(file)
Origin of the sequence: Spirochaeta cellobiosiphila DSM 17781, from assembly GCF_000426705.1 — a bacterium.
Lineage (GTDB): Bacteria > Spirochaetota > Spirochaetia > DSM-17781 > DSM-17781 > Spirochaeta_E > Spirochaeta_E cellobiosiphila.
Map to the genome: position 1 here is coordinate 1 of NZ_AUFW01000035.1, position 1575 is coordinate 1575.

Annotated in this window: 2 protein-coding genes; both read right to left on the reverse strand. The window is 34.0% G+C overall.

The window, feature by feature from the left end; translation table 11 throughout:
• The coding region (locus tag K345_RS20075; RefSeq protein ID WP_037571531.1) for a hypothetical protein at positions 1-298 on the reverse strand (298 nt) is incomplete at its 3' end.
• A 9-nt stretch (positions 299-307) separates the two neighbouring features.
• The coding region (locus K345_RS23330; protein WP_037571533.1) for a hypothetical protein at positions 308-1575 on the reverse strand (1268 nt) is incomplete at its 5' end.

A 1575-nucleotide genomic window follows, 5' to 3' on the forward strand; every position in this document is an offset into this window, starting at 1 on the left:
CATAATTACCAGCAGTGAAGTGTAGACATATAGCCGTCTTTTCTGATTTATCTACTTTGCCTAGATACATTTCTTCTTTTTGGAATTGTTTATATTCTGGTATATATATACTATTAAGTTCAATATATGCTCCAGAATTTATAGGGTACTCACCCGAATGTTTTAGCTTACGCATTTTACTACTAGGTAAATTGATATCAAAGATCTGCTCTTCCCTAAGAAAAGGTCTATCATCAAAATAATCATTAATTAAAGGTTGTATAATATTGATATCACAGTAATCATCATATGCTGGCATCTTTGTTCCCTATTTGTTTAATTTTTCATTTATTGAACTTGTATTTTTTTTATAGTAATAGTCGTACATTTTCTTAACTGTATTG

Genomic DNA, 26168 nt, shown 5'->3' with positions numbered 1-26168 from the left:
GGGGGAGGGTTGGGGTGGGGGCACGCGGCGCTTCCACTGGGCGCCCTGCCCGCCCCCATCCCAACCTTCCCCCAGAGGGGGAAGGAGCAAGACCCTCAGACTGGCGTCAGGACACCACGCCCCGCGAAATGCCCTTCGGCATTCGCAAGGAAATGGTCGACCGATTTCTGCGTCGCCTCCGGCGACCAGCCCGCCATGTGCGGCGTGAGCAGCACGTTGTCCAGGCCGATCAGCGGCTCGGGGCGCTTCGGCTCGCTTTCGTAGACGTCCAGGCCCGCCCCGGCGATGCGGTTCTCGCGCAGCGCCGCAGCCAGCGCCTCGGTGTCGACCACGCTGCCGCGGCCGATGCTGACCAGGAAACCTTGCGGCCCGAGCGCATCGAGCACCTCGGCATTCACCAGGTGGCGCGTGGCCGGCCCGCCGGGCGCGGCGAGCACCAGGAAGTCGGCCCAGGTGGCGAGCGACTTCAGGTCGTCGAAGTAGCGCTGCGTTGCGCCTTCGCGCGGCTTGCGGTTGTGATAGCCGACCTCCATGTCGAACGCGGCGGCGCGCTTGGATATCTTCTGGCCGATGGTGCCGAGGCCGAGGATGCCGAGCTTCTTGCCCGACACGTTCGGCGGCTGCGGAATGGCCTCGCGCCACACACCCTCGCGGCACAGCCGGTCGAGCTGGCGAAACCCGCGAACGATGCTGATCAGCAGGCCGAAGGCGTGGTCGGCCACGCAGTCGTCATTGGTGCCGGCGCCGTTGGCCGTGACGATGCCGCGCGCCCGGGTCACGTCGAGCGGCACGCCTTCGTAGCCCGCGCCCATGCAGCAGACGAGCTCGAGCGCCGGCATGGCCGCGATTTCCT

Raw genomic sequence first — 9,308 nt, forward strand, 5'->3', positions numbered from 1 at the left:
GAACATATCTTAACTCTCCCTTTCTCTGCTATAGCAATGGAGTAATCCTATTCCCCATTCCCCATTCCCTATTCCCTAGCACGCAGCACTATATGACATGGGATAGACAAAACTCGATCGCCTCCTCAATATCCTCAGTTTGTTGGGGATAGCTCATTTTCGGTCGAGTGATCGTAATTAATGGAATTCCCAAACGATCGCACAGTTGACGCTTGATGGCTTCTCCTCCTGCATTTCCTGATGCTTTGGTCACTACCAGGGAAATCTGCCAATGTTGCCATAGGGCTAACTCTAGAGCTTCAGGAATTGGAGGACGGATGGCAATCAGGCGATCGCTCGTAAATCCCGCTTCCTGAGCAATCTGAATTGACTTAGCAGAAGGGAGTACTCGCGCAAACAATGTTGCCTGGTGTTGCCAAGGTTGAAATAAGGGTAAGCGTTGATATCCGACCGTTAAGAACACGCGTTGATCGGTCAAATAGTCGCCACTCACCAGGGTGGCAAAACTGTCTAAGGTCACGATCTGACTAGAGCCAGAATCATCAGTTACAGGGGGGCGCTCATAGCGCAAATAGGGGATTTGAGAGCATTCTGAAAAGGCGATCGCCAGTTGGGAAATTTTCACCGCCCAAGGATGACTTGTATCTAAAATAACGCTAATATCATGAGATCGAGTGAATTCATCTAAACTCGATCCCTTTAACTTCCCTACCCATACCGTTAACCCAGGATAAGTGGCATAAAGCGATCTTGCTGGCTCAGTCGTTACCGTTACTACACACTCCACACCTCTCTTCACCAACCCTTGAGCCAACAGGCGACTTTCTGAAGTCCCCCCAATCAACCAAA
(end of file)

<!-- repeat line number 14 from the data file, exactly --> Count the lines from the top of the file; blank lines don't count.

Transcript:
GAACATATCTTAACTCTCCCTTTCTCTGCTATAGCAATGGAGTAATCCTATTCCCCATTCCCCATTCCCTATTCCCTAGCACGCAGCACTATATGACATGGGATAGACAAAACTCGATCGCCTCCTCAATATCCTCAGTTTGTTGGGGATAGCTCATTTTCGGTCGAGTGATCGTAATTAATGGAATTCCCAAACGATCGCACAGTTGACGCTTGATGGCTTCTCCTCCTGCATTTCCTGATGCTTTGGTCACTACCAGGGAAATCTGCCAATGTTGCCATAGGGCTAACTCTAGAGCTTCAGGAATTGGAGGACGGATGGCAATCAGGCGATCGCTCGTAAATCCCGCTTCCTGAGCAATCTGAATTGACTTAGCAGAAGGGAGTACTCGCGCAAACAATGTTGCCTGGTGTTGCCAAGGTTGAAATAAGGGTAAGCGTTGATATCCGACCGTTAAGAACACGCGTTGATCGGTCAAATAGTCGCCACTCACCAGGGTGGCAAAACTGTCTAAGGTCACGATCTGACTAGAGCCAGAATCATCAGTTACAGGGGGGCGCTCATAGCGCAAATAGGGGATTTGAGAGCATTCTGAAAAGGCGATCGCCAGTTGGGAAATTTTCACCGCCCAAGGATGACTTGTATCTAAAATAACGCTAATATCATGAGATCGAGTGAATTCATCTAAACTCGATCCCTTTAACTTCCCTACCCATACCGTTAACCCAGGATAAGTGGCATAAAGCGATCTTGCTGGCTCAGTCGTTACCGTTACTACACACTCCACACCTCTCTTCACCAACCCTTGAGCCAACAGGCGACTTTCTGAAGTCCCCCCAATCAACCAAA